Sep 13, 2013, 6:56:06 AM (6 years ago)


1 edited


  • docs/Working/re/ppopp-re.tex

    r3468 r3469  
    185185The remainder of this paper is organized as follows.
    186 Section \ref{sec:unbounded} presents our basic algorithm using
    187 a model of unbounded bitwise data parallelism. 
    188 Section \ref{sec:regexp}
     186Section \ref{sec:bitwise} presents our basic algorithm and MatchStar
     187using a model of arbitrary-length bit-parallel data streams.
     188Section \ref{sec:blockwise} discusses the block-by-block
     189implementation of our techniques including the long stream
     190addition techniques for 256-bit addition with AVX2 and
     1914096-bit additions with GPGPU SIMT.
    189192Section \ref{sec:analysis}
    190193Section \ref{sec:SSE2}
    196 \section{An Unbounded Model for Bitwise Regular Expression Matching}\label{sec:unbounded}
    198 Whereas all traditional regular expression matching engines are
    199 fundamentally based on an element-at-a-time processing model,
    200 the approach we introduce in this paper is based on quite a
    201 different conceptual model: processing all elements of an input data
    202 stream simultaneously.    Depending on the available parallel
    203 processing resources, an actual implementation may divide an
    204 input stream into segments and process the segments
    205 sequentially.   Within each segment, all elements of the input
    206 stream are processed in parallel.   The approach is inherently
    207 scalable and can be adapted to a variety of parallel architectures.
    208 The fundamental primitives required are bitwise logic and
    209 long-stream addition. 
    211 A key concept in this approach is the derivation of bit streams
     199\section{Matching with Bit-Parallel Data Streams}\label{sec:bitwise}
     201Whereas the traditional approaches to regular expression matching
     202using NFAs, DFAs or backtracking all rely on a byte-at-a-time
     203processing model, the approach  we introduce in this paper is based
     204on quite a different concept:  a data-parallel approach to simultaneous
     205processing of data stream elements.  Indeed, our most abstract model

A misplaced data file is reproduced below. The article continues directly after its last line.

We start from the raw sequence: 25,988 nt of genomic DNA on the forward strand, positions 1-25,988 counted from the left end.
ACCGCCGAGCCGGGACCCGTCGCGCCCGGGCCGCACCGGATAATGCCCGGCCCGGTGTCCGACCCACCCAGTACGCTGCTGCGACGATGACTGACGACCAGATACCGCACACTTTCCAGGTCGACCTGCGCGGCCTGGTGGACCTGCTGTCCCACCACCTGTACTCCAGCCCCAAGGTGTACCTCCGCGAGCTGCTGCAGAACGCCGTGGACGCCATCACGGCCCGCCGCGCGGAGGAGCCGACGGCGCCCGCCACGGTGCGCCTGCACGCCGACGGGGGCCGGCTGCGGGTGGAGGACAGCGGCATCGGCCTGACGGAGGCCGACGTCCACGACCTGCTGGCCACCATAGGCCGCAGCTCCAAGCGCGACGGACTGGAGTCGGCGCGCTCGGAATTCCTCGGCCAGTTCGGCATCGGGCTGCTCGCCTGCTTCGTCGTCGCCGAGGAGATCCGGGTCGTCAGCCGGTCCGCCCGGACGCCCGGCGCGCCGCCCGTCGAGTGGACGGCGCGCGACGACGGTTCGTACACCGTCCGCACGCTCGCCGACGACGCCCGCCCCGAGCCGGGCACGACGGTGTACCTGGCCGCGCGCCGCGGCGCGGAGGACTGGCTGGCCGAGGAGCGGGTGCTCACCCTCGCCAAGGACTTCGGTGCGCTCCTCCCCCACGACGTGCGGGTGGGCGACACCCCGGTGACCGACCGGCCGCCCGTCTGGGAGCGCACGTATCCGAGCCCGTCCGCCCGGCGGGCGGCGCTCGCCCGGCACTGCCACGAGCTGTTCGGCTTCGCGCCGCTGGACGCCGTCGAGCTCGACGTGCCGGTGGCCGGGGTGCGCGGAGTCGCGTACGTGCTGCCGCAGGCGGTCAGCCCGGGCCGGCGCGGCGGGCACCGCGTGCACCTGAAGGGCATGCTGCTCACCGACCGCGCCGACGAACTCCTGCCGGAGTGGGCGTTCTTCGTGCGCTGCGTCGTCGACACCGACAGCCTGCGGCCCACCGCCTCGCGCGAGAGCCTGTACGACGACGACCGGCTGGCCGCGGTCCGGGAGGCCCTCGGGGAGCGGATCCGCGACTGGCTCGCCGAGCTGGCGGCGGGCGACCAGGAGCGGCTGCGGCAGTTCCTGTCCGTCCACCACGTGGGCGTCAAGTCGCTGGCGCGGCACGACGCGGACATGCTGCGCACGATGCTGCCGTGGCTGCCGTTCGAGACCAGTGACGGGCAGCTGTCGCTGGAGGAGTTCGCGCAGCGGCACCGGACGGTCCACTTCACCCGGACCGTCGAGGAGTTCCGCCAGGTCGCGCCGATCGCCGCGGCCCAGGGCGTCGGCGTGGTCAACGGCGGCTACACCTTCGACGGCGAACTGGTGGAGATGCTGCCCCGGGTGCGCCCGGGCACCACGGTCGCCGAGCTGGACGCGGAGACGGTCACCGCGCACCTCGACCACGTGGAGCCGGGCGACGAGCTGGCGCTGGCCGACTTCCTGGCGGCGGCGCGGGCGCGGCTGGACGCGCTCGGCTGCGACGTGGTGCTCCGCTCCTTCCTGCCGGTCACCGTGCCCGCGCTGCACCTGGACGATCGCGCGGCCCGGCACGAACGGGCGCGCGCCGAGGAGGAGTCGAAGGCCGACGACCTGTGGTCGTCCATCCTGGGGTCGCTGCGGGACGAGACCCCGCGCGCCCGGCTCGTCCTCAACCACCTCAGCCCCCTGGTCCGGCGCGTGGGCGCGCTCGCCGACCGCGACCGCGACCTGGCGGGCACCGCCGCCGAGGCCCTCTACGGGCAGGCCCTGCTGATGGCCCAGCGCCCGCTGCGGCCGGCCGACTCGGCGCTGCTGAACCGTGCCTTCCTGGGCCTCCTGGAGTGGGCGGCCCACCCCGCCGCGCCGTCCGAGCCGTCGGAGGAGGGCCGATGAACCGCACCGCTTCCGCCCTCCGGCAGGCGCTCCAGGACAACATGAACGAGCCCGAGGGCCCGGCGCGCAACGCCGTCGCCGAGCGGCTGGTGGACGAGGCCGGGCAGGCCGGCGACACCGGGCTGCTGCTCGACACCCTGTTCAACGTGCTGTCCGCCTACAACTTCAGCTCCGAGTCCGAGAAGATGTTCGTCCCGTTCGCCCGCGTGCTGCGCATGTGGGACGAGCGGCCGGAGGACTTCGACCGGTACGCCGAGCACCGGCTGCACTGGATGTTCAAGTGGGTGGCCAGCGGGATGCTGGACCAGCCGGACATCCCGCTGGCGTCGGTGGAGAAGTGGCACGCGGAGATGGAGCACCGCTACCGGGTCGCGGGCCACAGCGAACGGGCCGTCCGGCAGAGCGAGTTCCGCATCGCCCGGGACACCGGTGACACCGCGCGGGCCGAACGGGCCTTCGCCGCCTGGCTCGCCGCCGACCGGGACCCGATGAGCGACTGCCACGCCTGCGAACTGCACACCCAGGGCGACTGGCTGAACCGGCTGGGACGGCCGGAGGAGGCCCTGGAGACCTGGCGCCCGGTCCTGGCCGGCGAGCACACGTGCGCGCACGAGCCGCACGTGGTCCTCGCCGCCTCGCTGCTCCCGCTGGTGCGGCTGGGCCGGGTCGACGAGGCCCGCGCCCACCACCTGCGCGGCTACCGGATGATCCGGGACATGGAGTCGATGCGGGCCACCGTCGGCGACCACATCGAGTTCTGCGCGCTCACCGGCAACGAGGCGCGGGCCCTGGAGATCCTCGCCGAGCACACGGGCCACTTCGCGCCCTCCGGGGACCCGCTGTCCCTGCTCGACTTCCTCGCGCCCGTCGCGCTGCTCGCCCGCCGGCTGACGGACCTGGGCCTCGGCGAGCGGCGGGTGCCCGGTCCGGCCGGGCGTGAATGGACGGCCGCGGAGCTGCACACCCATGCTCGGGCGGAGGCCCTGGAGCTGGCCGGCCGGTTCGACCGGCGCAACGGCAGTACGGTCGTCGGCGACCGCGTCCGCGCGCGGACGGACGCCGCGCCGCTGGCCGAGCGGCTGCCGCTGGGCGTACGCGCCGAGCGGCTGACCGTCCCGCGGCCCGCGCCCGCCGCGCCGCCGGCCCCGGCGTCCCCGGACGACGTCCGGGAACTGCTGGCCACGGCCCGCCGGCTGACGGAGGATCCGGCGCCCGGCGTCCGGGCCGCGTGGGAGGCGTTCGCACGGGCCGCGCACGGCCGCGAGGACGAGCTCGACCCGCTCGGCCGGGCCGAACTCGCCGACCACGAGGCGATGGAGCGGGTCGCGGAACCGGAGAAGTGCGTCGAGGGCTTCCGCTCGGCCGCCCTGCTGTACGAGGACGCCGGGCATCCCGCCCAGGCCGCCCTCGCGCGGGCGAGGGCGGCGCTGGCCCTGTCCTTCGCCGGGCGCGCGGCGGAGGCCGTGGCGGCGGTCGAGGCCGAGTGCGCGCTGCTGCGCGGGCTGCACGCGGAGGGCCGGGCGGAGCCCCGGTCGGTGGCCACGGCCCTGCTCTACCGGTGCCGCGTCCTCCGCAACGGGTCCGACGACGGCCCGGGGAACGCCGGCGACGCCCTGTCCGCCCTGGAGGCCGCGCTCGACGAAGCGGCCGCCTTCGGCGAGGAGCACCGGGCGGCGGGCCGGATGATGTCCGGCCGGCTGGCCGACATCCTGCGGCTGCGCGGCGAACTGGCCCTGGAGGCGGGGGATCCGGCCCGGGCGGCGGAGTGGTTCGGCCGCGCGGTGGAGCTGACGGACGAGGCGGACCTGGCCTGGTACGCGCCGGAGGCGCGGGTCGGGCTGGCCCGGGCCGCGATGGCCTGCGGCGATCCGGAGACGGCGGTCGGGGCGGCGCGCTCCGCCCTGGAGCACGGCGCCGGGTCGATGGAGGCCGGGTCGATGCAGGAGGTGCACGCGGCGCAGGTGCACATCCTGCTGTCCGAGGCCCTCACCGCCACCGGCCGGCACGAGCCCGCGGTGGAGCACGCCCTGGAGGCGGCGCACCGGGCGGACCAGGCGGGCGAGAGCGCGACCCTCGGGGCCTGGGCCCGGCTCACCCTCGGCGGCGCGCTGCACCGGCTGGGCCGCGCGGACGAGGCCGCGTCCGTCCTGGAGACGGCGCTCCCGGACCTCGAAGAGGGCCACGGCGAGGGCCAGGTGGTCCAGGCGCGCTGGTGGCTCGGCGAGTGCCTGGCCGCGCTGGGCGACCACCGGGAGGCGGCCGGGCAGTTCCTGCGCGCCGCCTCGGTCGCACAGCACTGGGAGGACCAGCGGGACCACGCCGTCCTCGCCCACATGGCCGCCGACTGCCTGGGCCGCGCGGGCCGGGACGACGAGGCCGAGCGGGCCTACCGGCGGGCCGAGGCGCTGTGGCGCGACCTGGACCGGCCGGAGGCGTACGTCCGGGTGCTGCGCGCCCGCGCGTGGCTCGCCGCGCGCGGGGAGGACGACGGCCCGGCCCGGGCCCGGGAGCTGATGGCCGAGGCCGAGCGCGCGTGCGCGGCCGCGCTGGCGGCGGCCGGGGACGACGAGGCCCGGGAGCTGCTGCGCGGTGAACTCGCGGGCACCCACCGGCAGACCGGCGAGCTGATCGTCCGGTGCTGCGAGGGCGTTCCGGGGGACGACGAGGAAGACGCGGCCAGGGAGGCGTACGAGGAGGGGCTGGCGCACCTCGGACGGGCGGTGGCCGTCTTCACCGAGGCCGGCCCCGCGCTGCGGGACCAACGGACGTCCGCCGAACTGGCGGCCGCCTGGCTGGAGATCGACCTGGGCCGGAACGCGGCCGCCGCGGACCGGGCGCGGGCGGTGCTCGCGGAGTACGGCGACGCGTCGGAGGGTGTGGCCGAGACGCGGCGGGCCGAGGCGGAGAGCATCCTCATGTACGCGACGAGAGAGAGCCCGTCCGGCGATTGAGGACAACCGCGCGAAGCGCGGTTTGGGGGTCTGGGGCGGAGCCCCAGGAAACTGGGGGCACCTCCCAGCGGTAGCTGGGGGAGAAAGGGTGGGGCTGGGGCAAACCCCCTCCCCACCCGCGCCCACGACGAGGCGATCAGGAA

206is that of unbounded data parallelism: processing all elements of
     207the input data stream simultaneously.   In essence, we view
     208data streams as (very large) integers.   The fundamental operations
     209we apply are based on bitwise logic and long-stream addition.
     211Depending on the available parallel processing resources, an actual
     212implementation may divide an input stream into blocks  and process
     213the blocks sequentially.   Within each block  all elements of the
     214input stream are processed together, relying the availability of
     215bitwise logic and addition scaled to the block size.   On commodity
     216Intel and AMD processors with 128-bit SIMD capabilities (SSE2),
     217we typically process input streams 128 bytes at a time.   In this
     218case, we rely on the Parabix tool chain \cite{lin2012parabix}
     219to handle the details of compilation to block-by-block processing.
     220As weh show later, however, we have also adapted Parabix technology to processing
     221blocks of 4K bytes at time in our GPGPU implementation, relying
     222on our implementation of 4096-bit addition implemented using
     223SIMT processing of 64 threads.
     225A key concept in this streaming approach is the derivation of bit streams
    212226that are parallel to the input data stream, i.e., in one-to-one
    213227correspondence with the data element positions of the input
    225239or not.   {\bf perhaps a figure here.}
    227 Using the SIMD capabilities of commodity processors,
    228 the basis bit streams and character class bit streams may be
    229 efficiently computed using the Parabix framework that
    230 has been developed and used extensively for high-performance
    231 XML parsing \cite{}.  For example, working with the 128-bit
    232 SIMD registers on commodity Intel and AMD processors,
    233 the Parabix framework can be employed to process input
    234 streams in blocks of 128 bytes at a time.   However, the
    235 general model is not dependent on any particular data block size
    236 and can be scaled for arbitrary sized blocks depending on
    237 available resources.   
    239 \section{Bitwise Regular Expression Matching with MatchStar}\label{sec:regexp}
    242 \subsection{Bitwise Data Parallelism vs. Bit-Parallel State Transition}
    243 The bitap algorithms use bitwise operations in an orthogonal way.
     242\section{Block-at-a-Time Processing}\label{sec:blockwise}
    245247\section{Analytical Comparison with DFA and NFA Implementations}\label{sec:analysis}
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